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CIT Group: A last-minute deal buys time; Retailing: Wal-Mart to assign &lsquo;green&rsquo; ratings; Pharmaceuticals: Lupus drug shows promise; Package delivery: FedEx, UPS clash over unions; Conglomerates: GE earnings tumble again</p

CIT Group: A last-minute deal buys timeAfter failing to secure a federal lifeline, CIT Group has been rescued, at least temporarily, by a consortium of its creditors, said Michael de la Merced in The New York Times. The $3 billion emergency loan “will buy CIT some time to restructure its business model and reduce its voluminous debt load.” The money will allow CIT—“one of the nation’s leading lenders to small- and medium-size businesses”—to keep operating while it sets up a mechanism to exchange debt held by creditors into equity. Federal regulators decided against aiding CIT after determining that its failure would not threaten the financial system.

Before securing the last-minute loan, CIT executives had warned that the company’s failure would leave small businesses stranded, said Emily Maltby in CNNmoney.com. But in reality, CIT abandoned its borrowers months ago. “Over the past nine months, the onetime financial-services giant has all but ceased making new loans.” One Texas fast-food franchiser has halved its expansion plans, blaming CIT’s disappearance from the loan market.

Retailing: Wal-Mart to assign ‘green’ ratingsRetail giant Wal-Mart will require its suppliers “to calculate and disclose the full environmental costs of making their products,” said Miguel Bustillo in The Wall Street Journal. The green-labeling program, unveiled last week, “could redefine the design and makeup of consumer goods sold around the globe, but also boost costs for suppliers and consumers.” Wal-Mart, which has yet to decide how to distill the environmental information into a form useful to consumers, said it would drop suppliers that did not comply with the program.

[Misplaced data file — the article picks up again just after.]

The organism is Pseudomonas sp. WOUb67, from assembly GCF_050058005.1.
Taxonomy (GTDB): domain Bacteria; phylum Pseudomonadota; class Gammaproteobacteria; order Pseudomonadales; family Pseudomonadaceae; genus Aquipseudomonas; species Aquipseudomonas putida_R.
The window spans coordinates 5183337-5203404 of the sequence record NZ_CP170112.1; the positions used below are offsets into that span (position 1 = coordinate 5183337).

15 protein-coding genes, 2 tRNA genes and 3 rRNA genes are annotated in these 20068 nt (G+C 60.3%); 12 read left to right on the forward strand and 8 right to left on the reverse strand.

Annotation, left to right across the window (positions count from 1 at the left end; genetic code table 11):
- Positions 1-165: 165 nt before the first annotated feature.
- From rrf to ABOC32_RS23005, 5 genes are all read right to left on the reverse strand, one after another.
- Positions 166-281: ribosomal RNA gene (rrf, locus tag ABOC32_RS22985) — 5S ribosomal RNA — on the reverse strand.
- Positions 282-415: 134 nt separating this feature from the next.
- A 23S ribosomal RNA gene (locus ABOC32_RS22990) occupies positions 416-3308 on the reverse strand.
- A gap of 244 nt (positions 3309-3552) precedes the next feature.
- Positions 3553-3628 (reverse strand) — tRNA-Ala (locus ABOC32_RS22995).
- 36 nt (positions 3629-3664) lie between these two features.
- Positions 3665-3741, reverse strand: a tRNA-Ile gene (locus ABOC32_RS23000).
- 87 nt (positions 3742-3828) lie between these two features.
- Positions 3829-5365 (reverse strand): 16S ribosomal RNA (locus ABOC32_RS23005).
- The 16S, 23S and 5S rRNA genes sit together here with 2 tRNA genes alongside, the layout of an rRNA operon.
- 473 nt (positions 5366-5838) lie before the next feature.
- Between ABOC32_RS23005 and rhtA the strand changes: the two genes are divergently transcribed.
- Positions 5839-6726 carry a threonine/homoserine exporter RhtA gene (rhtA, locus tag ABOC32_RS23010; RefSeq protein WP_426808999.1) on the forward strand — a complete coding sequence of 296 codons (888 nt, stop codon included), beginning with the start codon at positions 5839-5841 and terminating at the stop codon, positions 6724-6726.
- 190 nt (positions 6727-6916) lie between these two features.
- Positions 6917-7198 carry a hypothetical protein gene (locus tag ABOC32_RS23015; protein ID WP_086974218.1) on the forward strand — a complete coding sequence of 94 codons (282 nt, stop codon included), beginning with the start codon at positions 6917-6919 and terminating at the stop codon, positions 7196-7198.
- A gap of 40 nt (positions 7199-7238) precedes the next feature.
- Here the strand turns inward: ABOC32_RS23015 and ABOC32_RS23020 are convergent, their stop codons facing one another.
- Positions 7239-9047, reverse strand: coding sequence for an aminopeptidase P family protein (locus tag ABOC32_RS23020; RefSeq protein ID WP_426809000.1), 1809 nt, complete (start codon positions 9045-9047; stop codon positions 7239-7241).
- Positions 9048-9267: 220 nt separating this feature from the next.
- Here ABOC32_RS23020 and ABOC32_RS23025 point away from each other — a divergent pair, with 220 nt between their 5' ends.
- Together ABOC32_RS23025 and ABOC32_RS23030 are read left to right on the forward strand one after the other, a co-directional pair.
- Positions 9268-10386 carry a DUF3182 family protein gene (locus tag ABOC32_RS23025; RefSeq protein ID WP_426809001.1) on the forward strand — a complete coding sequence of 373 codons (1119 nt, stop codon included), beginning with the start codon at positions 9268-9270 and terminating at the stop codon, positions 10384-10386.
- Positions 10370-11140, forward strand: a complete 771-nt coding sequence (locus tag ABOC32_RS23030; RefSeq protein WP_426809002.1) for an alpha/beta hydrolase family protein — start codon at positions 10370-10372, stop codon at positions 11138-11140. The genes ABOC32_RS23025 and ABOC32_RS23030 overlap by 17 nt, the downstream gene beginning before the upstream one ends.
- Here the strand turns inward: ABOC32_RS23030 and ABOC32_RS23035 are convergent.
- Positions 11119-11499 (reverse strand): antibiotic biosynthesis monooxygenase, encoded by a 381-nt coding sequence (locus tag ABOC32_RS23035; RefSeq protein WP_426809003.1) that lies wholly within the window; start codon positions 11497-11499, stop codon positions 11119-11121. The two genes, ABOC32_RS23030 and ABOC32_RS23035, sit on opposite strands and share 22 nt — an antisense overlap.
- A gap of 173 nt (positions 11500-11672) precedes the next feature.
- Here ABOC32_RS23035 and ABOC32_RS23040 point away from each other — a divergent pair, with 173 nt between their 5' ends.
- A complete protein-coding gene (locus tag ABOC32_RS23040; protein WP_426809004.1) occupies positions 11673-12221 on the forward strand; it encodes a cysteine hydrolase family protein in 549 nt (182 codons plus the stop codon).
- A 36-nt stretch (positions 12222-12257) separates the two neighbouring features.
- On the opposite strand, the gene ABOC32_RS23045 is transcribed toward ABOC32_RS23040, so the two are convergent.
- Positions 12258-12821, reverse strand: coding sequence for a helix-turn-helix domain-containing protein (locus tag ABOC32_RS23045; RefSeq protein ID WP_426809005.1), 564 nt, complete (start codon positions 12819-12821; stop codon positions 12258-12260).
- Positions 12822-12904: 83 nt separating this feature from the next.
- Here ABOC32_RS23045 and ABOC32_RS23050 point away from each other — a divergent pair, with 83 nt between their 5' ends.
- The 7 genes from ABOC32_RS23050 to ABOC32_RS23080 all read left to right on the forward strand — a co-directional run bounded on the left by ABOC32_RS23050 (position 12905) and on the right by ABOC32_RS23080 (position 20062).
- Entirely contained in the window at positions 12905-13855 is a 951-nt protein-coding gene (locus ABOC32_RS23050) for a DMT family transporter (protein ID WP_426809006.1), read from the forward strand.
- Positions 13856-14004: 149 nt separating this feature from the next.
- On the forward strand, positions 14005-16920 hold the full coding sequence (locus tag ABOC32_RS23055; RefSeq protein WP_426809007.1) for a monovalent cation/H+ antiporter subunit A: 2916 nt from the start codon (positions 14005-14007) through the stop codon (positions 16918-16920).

Pharmaceuticals: Lupus drug shows promiseShares in Human Genome Sciences soared this week after the company reported encouraging results in early clinical trials of its anti-lupus drug, said Mike Musgrove in The Washington Post. The drug, called Benlysta, “is designed to target a protein that becomes overactive in lupus patients and can cause the body to attack its own organs.” At present, doctors treat lupus using chemotherapy and steroids, “treatments that can have harsh side effects.” Analysts estimate that an effective lupus drug “could be worth billions of dollars.”

Package delivery: FedEx, UPS clash over unionsBitter rivals FedEx and UPS are locked in “a dispute that could upset the balance of power in the package-delivery business,” said Alex Roth in The Wall Street Journal. UPS is backing Democrat-sponsored legislation to “place some of FedEx’s drivers and other employees under the National Labor Relations Act, the same law that governs UPS.” FedEx drivers currently operate under a law that makes union organizing difficult, and FedEx often brings up the threat of potential labor disruptions at UPS to win business.

Conglomerates: GE earnings tumble againThe recession is hammering General Electric, which last week announced that second-quarter earnings fell by nearly half from the same period last year, said Jena McGregor in BusinessWeek. Profits at the company’s struggling finance unit were down sharply, not surprising given the environment, “but most of GE’s industrial units suffered, too.” Not only did earnings fall 47 percent, to $2.9 billion, but revenue fell a steeper-than-expected 17 percent, to $39.1 billion. Profits at GE’s NBC unit tumbled 41 percent, as advertising dried up.

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